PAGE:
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Energy conservation in particle decay

  1. Feb 26, 2008 #1
    two massive particles a finite distance from each other are bound to each other gravitationally, so if one dissapeared the other one would have its energy altered, and the conservation of mass-energy would be broken.

    so what happens when a massive particle decays to a less massive particle with the emission of say a gamma ray? how would the energy of another particle in the vicinity be altered?
     
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  3. Feb 27, 2008 #2

    vanesch

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    Consider two heavenly bodies, say the earth and the moon. Now, consider that the moon breaks up into two pieces in an explosion. What do you think would happen gravitationally ?
     
  4. Feb 27, 2008 #3
    eh the center of mass would still be at the same point so not much i would guess? but there's still the same amount of mass, it's just been seperated. i'm tsalking about when the net mass of the system is reduced after the event, i dont see how the two relate.
     
  5. Feb 27, 2008 #4

    vanesch

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    Well, the center of mass, even in the decay of a particle, will still remain the same, and the total energy also. That is to say, if you add the 4-vectors (E,px,py,pz) of the decay products, you will obtain the original (E,px,py,pz) of the original particle before decay. Now, what counts gravitationally is the E (in fact, the energy-momentum tensor, but we can do with the E here).

    So imagine that you have a pi-0, gravitationally bound to, say, a proton (quite hypothetic, I know). If the pi-0 decays into two photons (each initially of energy about the mass of the pi-0 divided by 2), then those two photons will have to "climb out of the gravitational potential well" of the proton, and loose energy (shift to red). In the end, the two photons will have a total energy which is less than the energy of the pi-0, with exactly the amount of gravitational energy they needed to overcome the gravitational potential energy.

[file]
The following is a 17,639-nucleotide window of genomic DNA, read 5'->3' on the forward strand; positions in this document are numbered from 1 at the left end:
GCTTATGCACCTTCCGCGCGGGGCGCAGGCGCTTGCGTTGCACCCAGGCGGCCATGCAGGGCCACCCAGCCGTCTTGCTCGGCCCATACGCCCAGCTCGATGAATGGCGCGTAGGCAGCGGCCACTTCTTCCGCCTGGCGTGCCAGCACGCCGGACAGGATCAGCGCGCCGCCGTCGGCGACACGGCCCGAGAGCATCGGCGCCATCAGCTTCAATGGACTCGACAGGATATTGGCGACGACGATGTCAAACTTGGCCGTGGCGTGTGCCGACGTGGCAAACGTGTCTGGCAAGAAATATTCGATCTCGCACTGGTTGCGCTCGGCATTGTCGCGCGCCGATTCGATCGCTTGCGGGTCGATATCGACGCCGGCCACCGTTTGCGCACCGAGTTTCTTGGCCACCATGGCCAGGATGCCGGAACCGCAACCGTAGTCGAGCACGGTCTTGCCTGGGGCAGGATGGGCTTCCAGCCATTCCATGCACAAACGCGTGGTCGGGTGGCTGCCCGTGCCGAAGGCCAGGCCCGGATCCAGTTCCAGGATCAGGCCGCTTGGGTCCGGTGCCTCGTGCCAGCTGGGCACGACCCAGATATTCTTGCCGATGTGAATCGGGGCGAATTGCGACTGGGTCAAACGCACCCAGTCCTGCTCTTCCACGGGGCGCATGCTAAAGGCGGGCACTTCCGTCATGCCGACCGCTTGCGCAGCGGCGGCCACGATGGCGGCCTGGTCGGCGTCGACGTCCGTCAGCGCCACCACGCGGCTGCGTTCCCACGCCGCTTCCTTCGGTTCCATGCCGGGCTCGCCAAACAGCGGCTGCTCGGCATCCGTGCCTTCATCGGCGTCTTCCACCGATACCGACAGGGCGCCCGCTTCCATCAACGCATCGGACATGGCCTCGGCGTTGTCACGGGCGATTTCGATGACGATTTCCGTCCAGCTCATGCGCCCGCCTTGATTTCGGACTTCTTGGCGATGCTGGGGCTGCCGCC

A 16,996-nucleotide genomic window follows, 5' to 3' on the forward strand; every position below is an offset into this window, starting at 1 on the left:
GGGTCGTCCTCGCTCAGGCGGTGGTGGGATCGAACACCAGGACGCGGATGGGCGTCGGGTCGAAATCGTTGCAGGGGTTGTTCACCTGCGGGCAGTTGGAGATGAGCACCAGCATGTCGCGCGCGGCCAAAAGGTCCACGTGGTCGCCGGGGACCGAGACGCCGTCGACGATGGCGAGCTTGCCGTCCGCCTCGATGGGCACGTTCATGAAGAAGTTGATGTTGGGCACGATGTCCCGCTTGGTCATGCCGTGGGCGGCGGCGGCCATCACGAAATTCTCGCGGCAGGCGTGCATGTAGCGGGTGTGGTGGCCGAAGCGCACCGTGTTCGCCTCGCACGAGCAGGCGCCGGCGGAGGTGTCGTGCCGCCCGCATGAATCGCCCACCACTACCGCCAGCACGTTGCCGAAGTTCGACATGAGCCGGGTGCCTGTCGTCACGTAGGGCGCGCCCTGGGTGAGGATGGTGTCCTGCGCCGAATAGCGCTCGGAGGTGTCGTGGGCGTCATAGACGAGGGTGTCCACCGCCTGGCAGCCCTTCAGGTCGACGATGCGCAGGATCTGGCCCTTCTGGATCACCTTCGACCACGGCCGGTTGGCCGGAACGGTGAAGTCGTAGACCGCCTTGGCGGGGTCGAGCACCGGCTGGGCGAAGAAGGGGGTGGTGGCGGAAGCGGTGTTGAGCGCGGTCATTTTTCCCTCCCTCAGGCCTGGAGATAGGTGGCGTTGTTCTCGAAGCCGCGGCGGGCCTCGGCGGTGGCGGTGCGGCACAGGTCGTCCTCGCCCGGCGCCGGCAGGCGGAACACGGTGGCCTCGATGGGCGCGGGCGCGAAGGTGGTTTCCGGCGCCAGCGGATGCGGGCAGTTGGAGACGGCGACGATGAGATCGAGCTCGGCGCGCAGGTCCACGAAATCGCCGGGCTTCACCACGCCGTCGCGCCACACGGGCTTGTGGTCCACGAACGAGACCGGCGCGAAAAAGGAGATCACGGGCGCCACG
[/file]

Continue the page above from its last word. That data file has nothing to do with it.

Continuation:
Of course, in practice this is ridiculous, because the gravitational energy of a proton and a pion are so terribly tiny as compared to the mass-energy of a pion, that you will never be able to measure this.
     
  6. Feb 27, 2008 #5
    If photons could travel against the gravitational field without loosing energy, then energy conservation would be violated. We can use this to calculate the effect of gravity on the energy (frequency) of photons.
    Imagine this experiment:

    A particle with mass m decays into two photons, which travel upwards for a hight z in gravitational field g. Then they assemble back to original particle, which travels back to the original location. If gravity did not affect photons, then this (cyclical) proces would be a perpetuum mobile, since we would get out work done by gravitational force on every cycle.
    For energy to be conserved, a photon traveling in gravitational field must loose exactly as much energy as a massive particle with m=E/c^2=h*f/c^2 (f=photon frequency).

    This must also be true for infinitezimal hight dz:

    m*g*dz=h*df
    E*g*dz/c^2=h*df
    f*g*dz/c^2=h*df

    Consequence:

    df/dz=f*g/c^2
     
  7. Feb 28, 2008 #6
    ok so the photons are still affected by the gravitational potential of the other particle after decay, but what happens to the other particle after this? is the energy lost by the photons making up for the energy gained by the other particle by losing its original graitational well?
     
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